Photo rig: Nikon D70, 18-70mm/3.5-4.5, SB-800

Offline ironbut

  • Trade Count: (0)
  • Taperssection Regular
  • **
  • Posts: 87
Re: Spectrum analysis to calibrate tape azimuth?
« Reply #10 on: February 01, 2008, 09:42:18 PM »
Azimuth is the relationship of the tape to the head. Testing azimuth is done by checking the phase of one channel against the other. A 15khz signal is played back to an attached dual trace scope using a Lissajous setting. The two signals are overlaid and should present as a single 90 degree line. This process should be repeated with a 10khz signal. This is how it's done on a reel to reel. If the azimuth wasn't checked before the recordings were made, you'll just be guessing. If you don't have a test tape to calibrate both machines, your also out of luck. I use Spectra by Audiofile Engineering. Kinda pricey for a one shot thing. I say, just go for it and do the transfer. If you have access to a Nak Dragon, it has auto azimuth which you might be able to calibrate to the deck you did your recordings on by running a test tape on it then having the Dragon calibrate to it.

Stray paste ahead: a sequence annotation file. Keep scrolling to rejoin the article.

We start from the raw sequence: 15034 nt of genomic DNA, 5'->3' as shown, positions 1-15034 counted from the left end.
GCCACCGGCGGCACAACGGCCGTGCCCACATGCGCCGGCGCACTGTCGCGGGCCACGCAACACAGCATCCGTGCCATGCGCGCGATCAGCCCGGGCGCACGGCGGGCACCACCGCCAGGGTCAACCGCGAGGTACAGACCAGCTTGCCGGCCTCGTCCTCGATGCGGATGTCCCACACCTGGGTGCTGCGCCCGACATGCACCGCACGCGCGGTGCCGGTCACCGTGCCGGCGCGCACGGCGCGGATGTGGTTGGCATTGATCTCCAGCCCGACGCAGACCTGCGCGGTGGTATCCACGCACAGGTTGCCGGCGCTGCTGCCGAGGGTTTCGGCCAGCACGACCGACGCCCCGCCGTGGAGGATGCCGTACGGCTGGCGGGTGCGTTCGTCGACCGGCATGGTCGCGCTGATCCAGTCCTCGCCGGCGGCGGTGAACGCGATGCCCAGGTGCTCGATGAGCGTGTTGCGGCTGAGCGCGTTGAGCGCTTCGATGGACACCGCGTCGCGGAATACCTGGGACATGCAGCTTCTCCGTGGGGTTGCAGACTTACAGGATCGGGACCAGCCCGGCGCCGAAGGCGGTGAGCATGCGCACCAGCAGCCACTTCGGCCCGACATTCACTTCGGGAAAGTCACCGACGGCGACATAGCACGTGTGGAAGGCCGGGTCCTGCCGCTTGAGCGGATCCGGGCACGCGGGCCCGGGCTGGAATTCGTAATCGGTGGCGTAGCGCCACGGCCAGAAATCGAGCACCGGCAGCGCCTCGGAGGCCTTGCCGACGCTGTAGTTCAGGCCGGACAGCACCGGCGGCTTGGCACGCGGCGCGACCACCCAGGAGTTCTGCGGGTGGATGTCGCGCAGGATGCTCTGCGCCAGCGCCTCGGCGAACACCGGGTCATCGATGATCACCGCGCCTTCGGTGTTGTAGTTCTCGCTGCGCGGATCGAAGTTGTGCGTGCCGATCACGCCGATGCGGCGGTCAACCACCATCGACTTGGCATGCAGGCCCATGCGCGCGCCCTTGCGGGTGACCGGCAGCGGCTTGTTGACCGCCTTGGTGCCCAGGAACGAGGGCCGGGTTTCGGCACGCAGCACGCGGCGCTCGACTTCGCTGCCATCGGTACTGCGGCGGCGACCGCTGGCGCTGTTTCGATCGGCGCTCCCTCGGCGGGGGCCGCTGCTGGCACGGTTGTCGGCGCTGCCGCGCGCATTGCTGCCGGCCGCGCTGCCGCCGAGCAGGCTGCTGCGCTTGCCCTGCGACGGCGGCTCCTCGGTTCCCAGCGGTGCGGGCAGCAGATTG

Offline sunjan

  • Trade Count: (0)
  • Needs to get out more...
  • *****
  • Posts: 2004
  • Gender: Male
  • Taping since 1988, 28 years of fine recordings...
    • Just a handful of stuff I put on etree
Re: Spectrum analysis to calibrate tape azimuth?
« Reply #11 on: February 08, 2008, 06:01:28 AM »
Even if it could be done somehow, why trust some spectral analysis for the correct azimuth settings rather than your ears? Adjust the PB azimuth of your deck while monitoring with headphones until it sounds best to you. You don't need any alignment tapes, test tones or whatever.

Sure, but it would be nice to follow the transfer visually, even if it's just to take a glance in case the alignment drifts off slightly and I wouldn't notice by listening...

I found a software that does just this, except that it's a custom utility for studio reel tape machines only :P
For those interested, specs and screenschots:
http://www.audicon.com/padbody.htm#PCSoftware


« Last Edit: February 08, 2008, 06:17:45 AM by sunjan »
Mics: A-51s LE, CK 930, Line Audo CM3, AT853Rx (hc,c,sc),  ECM 121, ECM 909A
Pres: Tinybox, CA-9100, UA5 wmod
Recorders: M10, H116 (CF mod), H340, NJB3
Gearbag: High Sierra Corkscrew
MD transfers: MZ-RH1. Tape transfers: Nak DR-1
Photo rig: Nikon D70, 18-70mm/3.5-4.5, SB-800

Offline sunjan

  • Trade Count: (0)
  • Needs to get out more...
  • *****
  • Posts: 2004
  • Gender: Male